When Eric Ballinger, a project manager at Companhia Siderúrgica Nacional, or CSN Mining, a Brazilian steel and mining company, started looking around for U.S. universities his company could partner with, the University of Arizona’s world-renowned mining department was one of the first places he thought of.
Ballinger and CSN Mining decided to partner with Jaeheon Lee, an associate professor in the University of Arizona Department of Mining and Geological Engineering and former senior process engineer at Barrick Gold and senior metallurgical engineer at Newmont Mining. CSN has gifted more than $300,000 to support Lee’s research since 2016, and Lee will use the funds to help improve the efficiency and safety of tin and niobium mines in Brazil.
“He comes from industry, so he understands both perspectives -- our needs and the academic side,” Ballinger said. “If he might not have a specific skill set, he goes out and finds someone who does. We give him a challenge, and he comes back with answers.”
The Power of Collaboration
Lee is well-versed in working collaboratively, due in part to nearly a decade of experience in industry. He’s conducted economic and metallurgical analysis at CSN’s Santa Barbara tin mine in the Brazilian state of Rondônia, and has worked with organizations as far as the Korea Institute of Geoscience and Mineral Resources, and as close as Freeport-McMoRan’s technology center in Tucson, Arizona.
His work with CSN Mining began with a visit to Brazil, where he collected and tested samples from the Santa Barbara mine. He reported back good news: The sample was rich in rare earth metals, which are in increasing demand.
“This is probably the first really good chemical and mineralogical analysis they’ve had done for their mine,” Lee said. “Now, we can optimize the process to get more material out of the mine and determine which processing method is the best.”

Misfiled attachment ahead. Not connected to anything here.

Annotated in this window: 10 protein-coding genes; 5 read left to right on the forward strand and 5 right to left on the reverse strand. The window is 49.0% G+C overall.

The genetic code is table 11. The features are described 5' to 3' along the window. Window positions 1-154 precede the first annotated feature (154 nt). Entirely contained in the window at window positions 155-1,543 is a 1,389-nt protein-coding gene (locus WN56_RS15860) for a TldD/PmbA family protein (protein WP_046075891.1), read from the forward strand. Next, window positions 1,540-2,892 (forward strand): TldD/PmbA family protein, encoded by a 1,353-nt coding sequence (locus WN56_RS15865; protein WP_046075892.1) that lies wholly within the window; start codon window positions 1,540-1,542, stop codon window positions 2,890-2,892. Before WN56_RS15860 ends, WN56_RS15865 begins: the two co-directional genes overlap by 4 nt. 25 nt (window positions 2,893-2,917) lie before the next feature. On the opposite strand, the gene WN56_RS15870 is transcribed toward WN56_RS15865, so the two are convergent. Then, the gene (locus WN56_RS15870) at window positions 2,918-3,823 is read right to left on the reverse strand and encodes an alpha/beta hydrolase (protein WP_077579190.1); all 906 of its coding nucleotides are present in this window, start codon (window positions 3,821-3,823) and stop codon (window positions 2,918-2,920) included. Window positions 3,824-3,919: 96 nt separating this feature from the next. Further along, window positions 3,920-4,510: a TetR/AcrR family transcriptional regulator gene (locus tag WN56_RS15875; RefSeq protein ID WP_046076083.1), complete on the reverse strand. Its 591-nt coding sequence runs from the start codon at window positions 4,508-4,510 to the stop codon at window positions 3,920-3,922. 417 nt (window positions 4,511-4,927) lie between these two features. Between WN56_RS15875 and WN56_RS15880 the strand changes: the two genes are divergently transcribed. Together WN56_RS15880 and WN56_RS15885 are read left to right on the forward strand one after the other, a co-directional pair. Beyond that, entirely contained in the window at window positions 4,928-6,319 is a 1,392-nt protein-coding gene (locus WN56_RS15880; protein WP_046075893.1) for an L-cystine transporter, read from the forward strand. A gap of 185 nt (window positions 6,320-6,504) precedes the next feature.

In a second visit to Brazil in August 2018, Lee visited several sites with a group of geologists and identified about 1,300 pounds of samples from 16 locations, which will be shipped back to Arizona for him to analyze, with a view to determining the best extraction methods.
Lee will also be working with UA graduate students to characterize the materials and investigate ways to increase value recovery in the mine based on the samples.
“The whole process is a geometallurgical study of the ore deposit, and participating graduate students will gain hand-on experience in ore characterization and process development,” he said.
When Brazil’s Samarco tailings dam failed in 2015, billions of tons of material ran downstream, and the Brazilian government asked other companies to provide clear plans for how to prevent similar failures in their own mines.
CSN Mining, which was already committed to increasing the sustainability of its operations, doubled down on its efforts to balance the mine’s productivity with consideration for the environment. It was one more reason why Ballinger thought Lee could bring value to the CSN Mining team.
“With some of our challenges, we had nowhere to go and we didn’t know how to solve them,” Ballinger said. “He’s been key in helping us with those situations.”
Lee, who also recently received an academic career development grant from the Society for Mining, Metallurgy and Exploration, said working with CSN Mining has been an invaluable opportunity to shape relationships -- and ship rocks.
“They are an international company, and they looked into working with many other universities,” Lee said. “I’m really lucky to have a connection with them and to get this opportunity.”